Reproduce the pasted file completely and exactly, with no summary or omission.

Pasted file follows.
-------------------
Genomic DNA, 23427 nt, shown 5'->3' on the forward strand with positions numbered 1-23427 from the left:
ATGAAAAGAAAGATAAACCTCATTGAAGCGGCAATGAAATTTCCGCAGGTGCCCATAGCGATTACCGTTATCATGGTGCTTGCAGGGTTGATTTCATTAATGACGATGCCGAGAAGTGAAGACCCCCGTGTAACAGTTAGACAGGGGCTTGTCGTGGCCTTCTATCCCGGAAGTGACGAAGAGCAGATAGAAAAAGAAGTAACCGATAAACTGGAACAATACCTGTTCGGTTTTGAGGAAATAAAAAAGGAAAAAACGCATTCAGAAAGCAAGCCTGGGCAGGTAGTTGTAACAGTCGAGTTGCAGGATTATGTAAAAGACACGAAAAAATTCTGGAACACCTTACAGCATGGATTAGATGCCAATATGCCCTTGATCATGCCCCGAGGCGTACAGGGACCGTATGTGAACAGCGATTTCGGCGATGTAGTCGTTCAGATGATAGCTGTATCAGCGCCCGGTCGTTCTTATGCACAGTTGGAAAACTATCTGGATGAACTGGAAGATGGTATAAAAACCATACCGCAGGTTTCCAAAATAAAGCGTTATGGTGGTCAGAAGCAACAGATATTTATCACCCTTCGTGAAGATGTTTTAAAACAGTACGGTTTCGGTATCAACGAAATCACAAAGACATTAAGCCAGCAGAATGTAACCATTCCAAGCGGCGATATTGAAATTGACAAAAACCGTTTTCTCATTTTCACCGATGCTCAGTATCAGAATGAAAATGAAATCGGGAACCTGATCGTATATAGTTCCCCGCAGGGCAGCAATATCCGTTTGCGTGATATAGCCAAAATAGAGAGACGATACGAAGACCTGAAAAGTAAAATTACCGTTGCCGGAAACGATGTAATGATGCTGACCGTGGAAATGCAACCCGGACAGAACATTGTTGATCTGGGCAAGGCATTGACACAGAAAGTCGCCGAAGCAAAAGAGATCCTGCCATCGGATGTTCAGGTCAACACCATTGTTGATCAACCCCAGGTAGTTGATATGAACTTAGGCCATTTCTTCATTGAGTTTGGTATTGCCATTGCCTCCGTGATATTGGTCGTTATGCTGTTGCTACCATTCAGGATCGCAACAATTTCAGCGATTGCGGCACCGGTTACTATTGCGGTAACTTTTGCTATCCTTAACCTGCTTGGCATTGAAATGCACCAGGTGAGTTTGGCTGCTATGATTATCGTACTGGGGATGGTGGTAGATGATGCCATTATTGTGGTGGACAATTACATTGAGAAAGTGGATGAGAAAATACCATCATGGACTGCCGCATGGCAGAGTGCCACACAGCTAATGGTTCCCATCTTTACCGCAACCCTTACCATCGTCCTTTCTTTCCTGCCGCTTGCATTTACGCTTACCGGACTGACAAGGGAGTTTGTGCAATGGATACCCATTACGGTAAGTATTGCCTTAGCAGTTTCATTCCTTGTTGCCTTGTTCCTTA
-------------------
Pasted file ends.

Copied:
Genomic DNA, 23427 nt, shown 5'->3' on the forward strand with positions numbered 1-23427 from the left:
ATGAAAAGAAAGATAAACCTCATTGAAGCGGCAATGAAATTTCCGCAGGTGCCCATAGCGATTACCGTTATCATGGTGCTTGCAGGGTTGATTTCATTAATGACGATGCCGAGAAGTGAAGACCCCCGTGTAACAGTTAGACAGGGGCTTGTCGTGGCCTTCTATCCCGGAAGTGACGAAGAGCAGATAGAAAAAGAAGTAACCGATAAACTGGAACAATACCTGTTCGGTTTTGAGGAAATAAAAAAGGAAAAAACGCATTCAGAAAGCAAGCCTGGGCAGGTAGTTGTAACAGTCGAGTTGCAGGATTATGTAAAAGACACGAAAAAATTCTGGAACACCTTACAGCATGGATTAGATGCCAATATGCCCTTGATCATGCCCCGAGGCGTACAGGGACCGTATGTGAACAGCGATTTCGGCGATGTAGTCGTTCAGATGATAGCTGTATCAGCGCCCGGTCGTTCTTATGCACAGTTGGAAAACTATCTGGATGAACTGGAAGATGGTATAAAAACCATACCGCAGGTTTCCAAAATAAAGCGTTATGGTGGTCAGAAGCAACAGATATTTATCACCCTTCGTGAAGATGTTTTAAAACAGTACGGTTTCGGTATCAACGAAATCACAAAGACATTAAGCCAGCAGAATGTAACCATTCCAAGCGGCGATATTGAAATTGACAAAAACCGTTTTCTCATTTTCACCGATGCTCAGTATCAGAATGAAAATGAAATCGGGAACCTGATCGTATATAGTTCCCCGCAGGGCAGCAATATCCGTTTGCGTGATATAGCCAAAATAGAGAGACGATACGAAGACCTGAAAAGTAAAATTACCGTTGCCGGAAACGATGTAATGATGCTGACCGTGGAAATGCAACCCGGACAGAACATTGTTGATCTGGGCAAGGCATTGACACAGAAAGTCGCCGAAGCAAAAGAGATCCTGCCATCGGATGTTCAGGTCAACACCATTGTTGATCAACCCCAGGTAGTTGATATGAACTTAGGCCATTTCTTCATTGAGTTTGGTATTGCCATTGCCTCCGTGATATTGGTCGTTATGCTGTTGCTACCATTCAGGATCGCAACAATTTCAGCGATTGCGGCACCGGTTACTATTGCGGTAACTTTTGCTATCCTTAACCTGCTTGGCATTGAAATGCACCAGGTGAGTTTGGCTGCTATGATTATCGTACTGGGGATGGTGGTAGATGATGCCATTATTGTGGTGGACAATTACATTGAGAAAGTGGATGAGAAAATACCATCATGGACTGCCGCATGGCAGAGTGCCACACAGCTAATGGTTCCCATCTTTACCGCAACCCTTACCATCGTCCTTTCTTTCCTGCCGCTTGCATTTACGCTTACCGGACTGACAAGGGAGTTTGTGCAATGGATACCCATTACGGTAAGTATTGCCTTAGCAGTTTCATTCCTTGTTGCCTTGTTCCTTA